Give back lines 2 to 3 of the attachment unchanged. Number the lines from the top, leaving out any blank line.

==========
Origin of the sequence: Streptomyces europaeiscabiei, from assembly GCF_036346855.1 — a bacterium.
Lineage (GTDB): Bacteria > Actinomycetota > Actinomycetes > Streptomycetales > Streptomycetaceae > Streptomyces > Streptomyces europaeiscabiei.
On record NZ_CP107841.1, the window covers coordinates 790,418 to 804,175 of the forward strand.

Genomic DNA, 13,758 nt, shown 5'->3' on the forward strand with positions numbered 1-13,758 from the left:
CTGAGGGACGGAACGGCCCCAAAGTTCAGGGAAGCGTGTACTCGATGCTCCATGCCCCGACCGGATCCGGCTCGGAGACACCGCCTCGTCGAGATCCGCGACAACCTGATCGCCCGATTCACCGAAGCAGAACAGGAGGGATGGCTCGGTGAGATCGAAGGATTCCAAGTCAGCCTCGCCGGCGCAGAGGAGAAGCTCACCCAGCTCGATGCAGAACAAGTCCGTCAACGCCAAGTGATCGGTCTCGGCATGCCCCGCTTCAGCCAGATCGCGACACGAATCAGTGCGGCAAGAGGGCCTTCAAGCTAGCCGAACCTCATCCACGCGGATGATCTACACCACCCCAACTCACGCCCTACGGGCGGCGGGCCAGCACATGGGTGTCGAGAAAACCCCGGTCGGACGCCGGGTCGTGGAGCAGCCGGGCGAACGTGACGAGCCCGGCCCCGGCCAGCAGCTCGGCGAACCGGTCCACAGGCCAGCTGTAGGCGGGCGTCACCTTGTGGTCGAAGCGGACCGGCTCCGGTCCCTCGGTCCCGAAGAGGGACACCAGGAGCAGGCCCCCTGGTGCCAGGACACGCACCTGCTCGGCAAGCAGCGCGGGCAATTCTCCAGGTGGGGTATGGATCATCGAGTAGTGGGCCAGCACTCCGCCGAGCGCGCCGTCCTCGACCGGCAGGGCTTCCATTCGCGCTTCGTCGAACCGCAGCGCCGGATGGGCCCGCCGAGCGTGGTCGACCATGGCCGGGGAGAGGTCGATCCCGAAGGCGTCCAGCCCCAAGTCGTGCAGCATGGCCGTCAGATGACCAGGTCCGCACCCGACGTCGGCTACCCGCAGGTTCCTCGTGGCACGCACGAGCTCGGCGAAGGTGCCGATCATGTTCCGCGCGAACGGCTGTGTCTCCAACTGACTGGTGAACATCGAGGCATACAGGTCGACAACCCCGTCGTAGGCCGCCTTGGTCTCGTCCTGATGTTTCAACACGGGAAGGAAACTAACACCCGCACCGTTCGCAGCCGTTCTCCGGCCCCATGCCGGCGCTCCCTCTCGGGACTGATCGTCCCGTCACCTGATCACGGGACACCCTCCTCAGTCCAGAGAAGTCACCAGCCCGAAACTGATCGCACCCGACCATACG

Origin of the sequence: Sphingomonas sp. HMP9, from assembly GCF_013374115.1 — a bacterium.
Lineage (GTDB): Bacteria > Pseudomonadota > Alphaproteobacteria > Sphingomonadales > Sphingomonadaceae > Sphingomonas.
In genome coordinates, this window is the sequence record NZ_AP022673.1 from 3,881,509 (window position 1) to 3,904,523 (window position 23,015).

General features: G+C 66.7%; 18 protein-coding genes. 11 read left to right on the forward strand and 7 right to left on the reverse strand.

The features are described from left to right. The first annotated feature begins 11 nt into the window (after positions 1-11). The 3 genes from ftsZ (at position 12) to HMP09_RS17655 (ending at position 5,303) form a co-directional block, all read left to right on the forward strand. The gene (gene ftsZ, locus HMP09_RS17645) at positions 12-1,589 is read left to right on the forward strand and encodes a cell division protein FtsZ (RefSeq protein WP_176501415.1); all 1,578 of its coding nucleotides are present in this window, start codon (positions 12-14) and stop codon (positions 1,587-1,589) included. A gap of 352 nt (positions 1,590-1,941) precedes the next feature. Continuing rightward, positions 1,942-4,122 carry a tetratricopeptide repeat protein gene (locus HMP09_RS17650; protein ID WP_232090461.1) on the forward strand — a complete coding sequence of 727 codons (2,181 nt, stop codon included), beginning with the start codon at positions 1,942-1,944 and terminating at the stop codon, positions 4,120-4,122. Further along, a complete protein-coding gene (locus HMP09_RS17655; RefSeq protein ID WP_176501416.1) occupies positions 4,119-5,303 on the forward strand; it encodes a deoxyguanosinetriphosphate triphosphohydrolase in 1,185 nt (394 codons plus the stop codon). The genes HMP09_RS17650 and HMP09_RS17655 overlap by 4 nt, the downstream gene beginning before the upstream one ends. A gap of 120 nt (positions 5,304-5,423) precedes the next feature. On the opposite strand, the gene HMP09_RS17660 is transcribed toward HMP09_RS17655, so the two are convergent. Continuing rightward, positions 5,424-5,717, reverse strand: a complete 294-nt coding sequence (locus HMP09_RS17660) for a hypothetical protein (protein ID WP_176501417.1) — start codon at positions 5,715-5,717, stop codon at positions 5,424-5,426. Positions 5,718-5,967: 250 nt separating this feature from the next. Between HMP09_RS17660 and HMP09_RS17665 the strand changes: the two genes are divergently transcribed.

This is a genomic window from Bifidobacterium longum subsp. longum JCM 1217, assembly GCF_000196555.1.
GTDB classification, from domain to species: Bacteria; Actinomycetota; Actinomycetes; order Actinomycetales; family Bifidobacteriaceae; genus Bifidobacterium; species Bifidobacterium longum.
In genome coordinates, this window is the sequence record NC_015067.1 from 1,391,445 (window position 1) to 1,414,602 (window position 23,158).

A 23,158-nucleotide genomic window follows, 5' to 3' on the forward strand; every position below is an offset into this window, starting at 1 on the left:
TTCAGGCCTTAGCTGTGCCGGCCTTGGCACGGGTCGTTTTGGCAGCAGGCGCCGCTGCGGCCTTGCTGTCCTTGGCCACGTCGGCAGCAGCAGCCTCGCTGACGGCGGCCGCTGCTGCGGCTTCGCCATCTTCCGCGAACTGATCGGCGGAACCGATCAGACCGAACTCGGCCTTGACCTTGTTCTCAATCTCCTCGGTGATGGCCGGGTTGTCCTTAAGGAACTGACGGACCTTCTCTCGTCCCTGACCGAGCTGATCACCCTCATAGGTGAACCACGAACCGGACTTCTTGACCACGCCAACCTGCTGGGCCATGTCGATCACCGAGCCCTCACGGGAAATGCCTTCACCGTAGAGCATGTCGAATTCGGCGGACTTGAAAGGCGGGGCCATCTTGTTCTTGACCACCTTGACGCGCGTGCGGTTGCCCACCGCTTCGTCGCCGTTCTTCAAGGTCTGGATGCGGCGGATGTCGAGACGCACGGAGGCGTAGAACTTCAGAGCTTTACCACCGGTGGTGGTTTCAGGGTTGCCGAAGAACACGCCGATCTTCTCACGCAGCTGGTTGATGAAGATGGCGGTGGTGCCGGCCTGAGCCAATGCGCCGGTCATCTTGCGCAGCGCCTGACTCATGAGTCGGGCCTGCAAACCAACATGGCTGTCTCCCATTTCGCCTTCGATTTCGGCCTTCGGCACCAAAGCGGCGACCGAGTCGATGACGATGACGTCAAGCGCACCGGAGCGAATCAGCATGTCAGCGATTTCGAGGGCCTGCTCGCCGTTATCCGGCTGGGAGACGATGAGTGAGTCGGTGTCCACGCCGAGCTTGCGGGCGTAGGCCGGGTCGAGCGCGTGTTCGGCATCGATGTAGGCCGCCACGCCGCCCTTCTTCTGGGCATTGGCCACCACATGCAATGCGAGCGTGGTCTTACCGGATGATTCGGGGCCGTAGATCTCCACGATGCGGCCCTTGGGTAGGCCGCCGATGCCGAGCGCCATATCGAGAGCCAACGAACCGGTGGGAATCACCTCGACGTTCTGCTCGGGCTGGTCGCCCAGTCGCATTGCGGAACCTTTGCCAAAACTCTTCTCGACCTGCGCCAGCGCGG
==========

Lineage (GTDB): Bacteria > Actinomycetota > Actinomycetes > Streptomycetales > Streptomycetaceae > Streptomyces > Streptomyces europaeiscabiei.
On record NZ_CP107841.1, the window covers coordinates 790,418 to 804,175 of the forward strand.